Can I shop my way out of the climate crisis?
Q. Dear Umbra,
Which personal consumption choices actually help solve climate change, and which should I consider to be me just greenwashing my life?
— Still Hoping Online Pandemic Purchases Evade Responsibility
A. Dear SHOPPER,
One of the best descriptions I’ve heard of advertising comes, naturally, from Don Draper in the very first episode of Mad Men: Advertising is based on happiness, he says. It’s “a billboard on the side of the road that screams with reassurance that whatever you’re doing, it’s OK.”
This is the basic crux of “green” product advertising: the promise that you don’t have to change what you’re doing (buying stuff), you just need to be buying the right stuff. Sneakers made out of plastic bottles harvested from the great garbage patch! Coasters lovingly crafted from pulverized IKEA furniture! And every time I come across such products, I think: Wow, maybe I DO need a pair of sneakers made out of sea trash!!! It’s such a seemingly special and serendipitous alignment of my interests — eco-friendly things! — and my desires — sneakers! (Or at least, the desires of a more exercise-prone version of myself.) In the land of impulse shopping, that’s a pretty clear win-win.
But, of course, such a lovely coincidence ignores the two questions that should actually drive your sustainable purchases decision making: Do you really need this product? And is this the best thing for you right now?
Greenwashing, for those of you not on the mailing lists of approximately a thousand “sustainable” fashion brands, is when you’re led to believe that some product or service is much better for the Earth than it actually is. This is going to be an unpopular opinion, but I’m tired and it’s already been a hell of a month: Any consumption choice that is presented to you, rather than one you seek out, is going to greenwash your life, to some degree.
Most people who have done some research into the biggest drivers of their carbon footprints agree on the Big Three: housing, transportation, and food. The square footage of your home, the degree to which you depend on a car, and the amount of meat you eat will all make up the lion’s share of your impact, at least in wealthy, industrialized countries. So if you’re looking for a game-changing purchase, think of products that help you cut emissions in one of those sectors: an e-bike to replace most of your car trips, super-insulated windows for your house, or plant-based alternatives to meat and dairy at the grocery store, for example.
But what about those other eco-products you see advertised all over the place — the bamboo iPhone cases and recycled denim jeans? The carbon savings of those products make up a lesser, but non-negligible, part of your total planetary impact. A 2018 report from C40 Cities found that approximately 10 percent of the carbon footprints of North American city-dwellers came from their purchases of things like clothing, home goods, and electronics. That’s not nothing, especially considering two-thirds of consumption-based GHG emissions come from the growing, manufacturing, and shipping that take place far outside your household. In other words, the climate impact of urban purchasing power goes way beyond the borders of cities themselves.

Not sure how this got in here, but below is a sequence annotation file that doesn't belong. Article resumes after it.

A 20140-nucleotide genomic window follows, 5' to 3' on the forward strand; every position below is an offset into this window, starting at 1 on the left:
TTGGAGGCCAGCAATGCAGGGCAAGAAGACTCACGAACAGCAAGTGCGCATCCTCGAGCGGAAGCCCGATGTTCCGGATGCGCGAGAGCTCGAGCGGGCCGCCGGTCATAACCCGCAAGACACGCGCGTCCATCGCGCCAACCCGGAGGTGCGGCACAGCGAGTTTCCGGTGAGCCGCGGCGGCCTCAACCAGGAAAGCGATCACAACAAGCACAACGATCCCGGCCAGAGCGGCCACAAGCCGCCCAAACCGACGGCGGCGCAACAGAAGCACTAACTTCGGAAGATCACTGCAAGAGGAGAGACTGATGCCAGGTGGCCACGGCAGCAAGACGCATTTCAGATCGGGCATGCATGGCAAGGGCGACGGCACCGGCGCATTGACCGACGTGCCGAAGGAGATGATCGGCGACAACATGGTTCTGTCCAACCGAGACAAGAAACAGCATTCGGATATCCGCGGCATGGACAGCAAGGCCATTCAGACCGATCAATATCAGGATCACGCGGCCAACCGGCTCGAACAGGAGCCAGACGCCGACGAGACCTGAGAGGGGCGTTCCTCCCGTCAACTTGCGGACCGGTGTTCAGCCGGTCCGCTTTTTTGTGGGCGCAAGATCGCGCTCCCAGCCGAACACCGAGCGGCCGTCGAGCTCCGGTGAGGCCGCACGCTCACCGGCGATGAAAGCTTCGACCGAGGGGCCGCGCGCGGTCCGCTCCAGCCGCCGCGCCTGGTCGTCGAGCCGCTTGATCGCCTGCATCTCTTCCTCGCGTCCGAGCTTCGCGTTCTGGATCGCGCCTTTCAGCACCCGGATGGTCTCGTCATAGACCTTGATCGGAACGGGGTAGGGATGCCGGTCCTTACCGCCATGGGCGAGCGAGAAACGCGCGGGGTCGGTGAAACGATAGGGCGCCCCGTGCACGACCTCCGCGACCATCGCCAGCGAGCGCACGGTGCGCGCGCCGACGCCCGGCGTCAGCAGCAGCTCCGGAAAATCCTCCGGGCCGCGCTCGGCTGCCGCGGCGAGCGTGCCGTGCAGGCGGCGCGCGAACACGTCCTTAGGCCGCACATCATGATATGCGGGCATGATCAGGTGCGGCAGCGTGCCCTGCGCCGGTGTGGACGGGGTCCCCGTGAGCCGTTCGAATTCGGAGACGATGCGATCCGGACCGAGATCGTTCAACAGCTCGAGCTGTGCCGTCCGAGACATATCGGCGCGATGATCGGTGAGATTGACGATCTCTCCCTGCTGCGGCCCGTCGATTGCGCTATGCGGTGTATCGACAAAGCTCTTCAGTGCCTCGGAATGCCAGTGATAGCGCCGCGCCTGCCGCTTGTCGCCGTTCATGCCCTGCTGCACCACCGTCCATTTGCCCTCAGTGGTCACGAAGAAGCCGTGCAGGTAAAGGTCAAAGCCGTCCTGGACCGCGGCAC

Buying goods that are made of recycled materials, certified fair trade, etc., is certainly important because it cultivates a market for those things over more exploitative and polluting alternatives. But buying such things according to the standard American model — recklessly, to be used hardly at all and then thrown away — is not going to do much good for the environment. A McKinsey report on the future of a more climate-conscious clothing industry, for example, noted that reducing clothing overproduction saves almost four times the emissions as sourcing more recycled materials. And, of course, buying secondhand will pretty much always result in more carbon savings than a new purchase, eco-friendly or not.
But what happens when you actually do need to buy a new thing, and secondhand isn’t a great option? I’ve argued over and over that the most sustainable purchase you can make is one that you’ll use forever. We are inundated by advertisements that, in this nightmarish era of internet “monetization,” attempt to cleave to our ideals — or whatever an algorithm has determined to be our ideals. This means that if you’re spending even a modest amount of time online, you are more or less constantly fielding swings from brands new and old trying to get your attention. Inevitably, some of them are going to catch your eye! It happens!
Whenever you see an intriguing “eco-conscious,” “sustainable,” “pro-climate” brand advertised in one of your many feeds, try this: Instead of instantly clicking over to see what you can buy from them, write the company’s name down somewhere for future reference. Keep a list of such brands — and there are a lot of them popping up all the time, as my 10 billion press releases can prove — and maybe even categorize them by type: cookware, bras, skincare, athletic gear, etc. The next time you find yourself really needing to replace something in any of those categories, check out what those vendors have to offer. And perhaps most importantly, research their credentials!
The best advice I can give is to be conscious of being marketed to; you are not a passive recipient of advertising! You seek out the best version of what you need, when you need it. Don’t take whatever pops up in front of you just because it catches your fancy or happens to be on clearance; you (and Earth!) deserve better.
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